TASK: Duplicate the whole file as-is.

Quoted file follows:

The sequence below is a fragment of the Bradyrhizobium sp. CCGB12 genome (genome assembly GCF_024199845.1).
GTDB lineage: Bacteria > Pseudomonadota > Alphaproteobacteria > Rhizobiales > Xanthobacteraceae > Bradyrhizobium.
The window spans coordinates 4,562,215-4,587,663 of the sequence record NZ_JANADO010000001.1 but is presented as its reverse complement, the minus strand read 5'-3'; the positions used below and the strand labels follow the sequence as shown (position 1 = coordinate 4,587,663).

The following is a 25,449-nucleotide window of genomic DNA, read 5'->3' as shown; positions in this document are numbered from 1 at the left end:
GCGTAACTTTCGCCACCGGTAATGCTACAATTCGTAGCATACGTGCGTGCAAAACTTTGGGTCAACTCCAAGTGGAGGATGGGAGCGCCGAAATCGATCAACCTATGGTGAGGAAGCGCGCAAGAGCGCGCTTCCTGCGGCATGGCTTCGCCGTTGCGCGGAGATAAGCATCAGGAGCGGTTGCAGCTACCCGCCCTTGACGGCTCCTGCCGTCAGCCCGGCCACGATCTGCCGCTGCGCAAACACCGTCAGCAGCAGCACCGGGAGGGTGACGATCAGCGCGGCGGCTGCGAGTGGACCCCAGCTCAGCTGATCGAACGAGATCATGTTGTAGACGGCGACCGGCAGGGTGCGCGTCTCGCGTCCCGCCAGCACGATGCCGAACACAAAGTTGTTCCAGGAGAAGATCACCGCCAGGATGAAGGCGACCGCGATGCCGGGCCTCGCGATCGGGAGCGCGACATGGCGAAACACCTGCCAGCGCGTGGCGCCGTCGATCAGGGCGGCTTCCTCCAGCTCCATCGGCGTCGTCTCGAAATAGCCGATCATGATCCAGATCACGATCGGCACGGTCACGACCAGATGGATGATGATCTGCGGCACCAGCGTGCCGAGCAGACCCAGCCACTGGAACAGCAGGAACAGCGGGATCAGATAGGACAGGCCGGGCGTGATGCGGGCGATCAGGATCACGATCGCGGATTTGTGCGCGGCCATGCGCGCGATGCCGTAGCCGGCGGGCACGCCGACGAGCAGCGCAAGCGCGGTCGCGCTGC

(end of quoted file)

The sequence below is a fragment of the Bradyrhizobium sp. CCGB12 genome (genome assembly GCF_024199845.1).
GTDB lineage: Bacteria > Pseudomonadota > Alphaproteobacteria > Rhizobiales > Xanthobacteraceae > Bradyrhizobium.
The window spans coordinates 4,562,215-4,587,663 of the sequence record NZ_JANADO010000001.1 but is presented as its reverse complement, the minus strand read 5'-3'; the positions used below and the strand labels follow the sequence as shown (position 1 = coordinate 4,587,663).

The following is a 25,449-nucleotide window of genomic DNA, read 5'->3' as shown; positions in this document are numbered from 1 at the left end:
GCGTAACTTTCGCCACCGGTAATGCTACAATTCGTAGCATACGTGCGTGCAAAACTTTGGGTCAACTCCAAGTGGAGGATGGGAGCGCCGAAATCGATCAACCTATGGTGAGGAAGCGCGCAAGAGCGCGCTTCCTGCGGCATGGCTTCGCCGTTGCGCGGAGATAAGCATCAGGAGCGGTTGCAGCTACCCGCCCTTGACGGCTCCTGCCGTCAGCCCGGCCACGATCTGCCGCTGCGCAAACACCGTCAGCAGCAGCACCGGGAGGGTGACGATCAGCGCGGCGGCTGCGAGTGGACCCCAGCTCAGCTGATCGAACGAGATCATGTTGTAGACGGCGACCGGCAGGGTGCGCGTCTCGCGTCCCGCCAGCACGATGCCGAACACAAAGTTGTTCCAGGAGAAGATCACCGCCAGGATGAAGGCGACCGCGATGCCGGGCCTCGCGATCGGGAGCGCGACATGGCGAAACACCTGCCAGCGCGTGGCGCCGTCGATCAGGGCGGCTTCCTCCAGCTCCATCGGCGTCGTCTCGAAATAGCCGATCATGATCCAGATCACGATCGGCACGGTCACGACCAGATGGATGATGATCTGCGGCACCAGCGTGCCGAGCAGACCCAGCCACTGGAACAGCAGGAACAGCGGGATCAGATAGGACAGGCCGGGCGTGATGCGGGCGATCAGGATCACGATCGCGGATTTGTGCGCGGCCATGCGCGCGATGCCGTAGCCGGCGGGCACGCCGACGAGCAGCGCAAGCGCGGTCGCGCTGC